Despite all the painful aspects involved, those affairs also contributed to a more complete picture of Austria, forcing the country to face reality while at the same time reversing its sense of having been a victim only. The Press and Information Service contributed greatly to those discussions. With the Jewish organizations, those difficult years encouraged a more vigorous exchange and led to strong and constructive talks with one another. Also the visits by Austrian represenatives and contact with NGOs were taken very seriously and probably relationships at that time became stronger to the extent possible when speaking about a large country like the U.S. and a small country like Austria.

As Petritsch recalls, “the topic of neutrality also played a role much like our role as a transit country for Jewish refugees from the Soviet Union. The concrete example of working toward helping Jews leave the Soviet Union for Israel of the U.S., for that matter, made the understanding of Austrias’s policy of active neutrality more tangible. It revealed that Austria is a country which is firmly anchored in the West but had tried to entertain correct relations with the Soviet Bloc including the promotion of human rights and the support for dissidents.”

In terms of the future Petritsch believes that Austria is strongly bound to the USA historically. “Our push toward modernization after 1945 was largely through help from the USA, and that is the legacy of American-Austrian relations. Against the backdrop of a reshaping of transatlantic relations, it is important to understand that Austria is a loyal friend and partner, one with strong cultural connotations, in which the USA assumes a central significance. Undoubled still to this day, the feeling of historical gratitude is an advantage to the United States. Finally, what was truly important to me was the people-to-people contact, which drew solidarity from a mutually-shared source.”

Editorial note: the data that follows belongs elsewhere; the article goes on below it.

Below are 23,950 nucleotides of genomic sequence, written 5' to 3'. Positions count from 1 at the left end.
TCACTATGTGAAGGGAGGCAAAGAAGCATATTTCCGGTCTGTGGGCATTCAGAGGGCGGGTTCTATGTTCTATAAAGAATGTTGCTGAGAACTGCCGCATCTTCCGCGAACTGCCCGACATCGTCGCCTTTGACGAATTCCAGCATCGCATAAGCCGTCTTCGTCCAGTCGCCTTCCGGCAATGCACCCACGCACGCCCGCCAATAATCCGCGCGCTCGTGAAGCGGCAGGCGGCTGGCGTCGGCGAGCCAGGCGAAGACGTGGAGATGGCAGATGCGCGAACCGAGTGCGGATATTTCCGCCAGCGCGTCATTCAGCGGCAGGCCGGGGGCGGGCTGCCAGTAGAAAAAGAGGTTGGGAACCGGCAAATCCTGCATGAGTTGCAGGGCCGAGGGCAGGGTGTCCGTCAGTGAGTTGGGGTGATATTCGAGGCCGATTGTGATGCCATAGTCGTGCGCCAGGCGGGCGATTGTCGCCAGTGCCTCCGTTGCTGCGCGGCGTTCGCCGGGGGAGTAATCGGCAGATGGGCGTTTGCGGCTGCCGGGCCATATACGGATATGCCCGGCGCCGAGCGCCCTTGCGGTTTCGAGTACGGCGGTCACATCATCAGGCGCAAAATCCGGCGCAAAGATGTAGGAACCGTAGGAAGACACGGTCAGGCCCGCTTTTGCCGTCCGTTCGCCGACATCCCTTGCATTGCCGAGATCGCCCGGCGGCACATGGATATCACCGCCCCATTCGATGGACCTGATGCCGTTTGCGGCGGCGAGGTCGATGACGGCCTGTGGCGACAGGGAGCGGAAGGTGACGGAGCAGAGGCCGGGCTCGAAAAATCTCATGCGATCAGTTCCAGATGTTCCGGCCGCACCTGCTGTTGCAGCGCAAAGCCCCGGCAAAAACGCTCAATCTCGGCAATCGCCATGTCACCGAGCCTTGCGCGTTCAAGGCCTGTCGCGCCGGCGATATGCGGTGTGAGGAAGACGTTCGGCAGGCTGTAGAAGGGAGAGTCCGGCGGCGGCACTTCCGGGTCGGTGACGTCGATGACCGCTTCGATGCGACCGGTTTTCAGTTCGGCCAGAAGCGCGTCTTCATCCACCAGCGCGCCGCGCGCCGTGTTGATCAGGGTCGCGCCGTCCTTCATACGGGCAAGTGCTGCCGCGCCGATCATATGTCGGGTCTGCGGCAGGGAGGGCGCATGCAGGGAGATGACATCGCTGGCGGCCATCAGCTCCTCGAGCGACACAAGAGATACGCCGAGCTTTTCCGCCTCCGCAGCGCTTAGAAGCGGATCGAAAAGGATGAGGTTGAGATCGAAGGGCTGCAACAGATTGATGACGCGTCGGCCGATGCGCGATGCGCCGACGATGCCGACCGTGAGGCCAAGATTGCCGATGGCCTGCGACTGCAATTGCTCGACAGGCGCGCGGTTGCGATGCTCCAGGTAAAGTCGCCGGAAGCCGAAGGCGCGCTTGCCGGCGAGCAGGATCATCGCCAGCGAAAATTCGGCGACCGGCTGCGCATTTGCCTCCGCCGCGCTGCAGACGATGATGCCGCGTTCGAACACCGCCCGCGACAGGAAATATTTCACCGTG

Ambassador Dr. Wolfgang Petritsch was born 1947 in Klagenfurt. After his university studies at the University of Vienna he was awarded a Fulbright Scholarship to study at the University of Southern California in L.A. From 1977 – 1983 he was Press Secretary of Federal Chancellor Bruno Kreisky, and in 1984 he was assigned to New York, where he served as the Director of the Austrian Press and Information Service for nine years. In 1997 Petritsch was appointed Austrian Ambassador to the Federal Republic of Yugoslavia. From October 1998 to July 1999 he served as the European Union’s Special Envoy for Kosovo and in February and March 1999 as the European Union’s Chief Negotiator at the Kosovo peace talks in Rambouillet and Paris. Between August 1999 and May 2002 Petritsch was the High Representative for Bosnia and Herzegovina implementing the U.S.-brokered Dayton peace accords. Petritsch’s reflections as foreign policy expert on Southeastern Europe have been extensively published in the international press and he is the author or co-author of several books. From 2002-2008 he was Austria’s Permanent Representative to the UN in Geneva. Since 2008 he is Austria’s Permanent Representative to the OECD in Paris.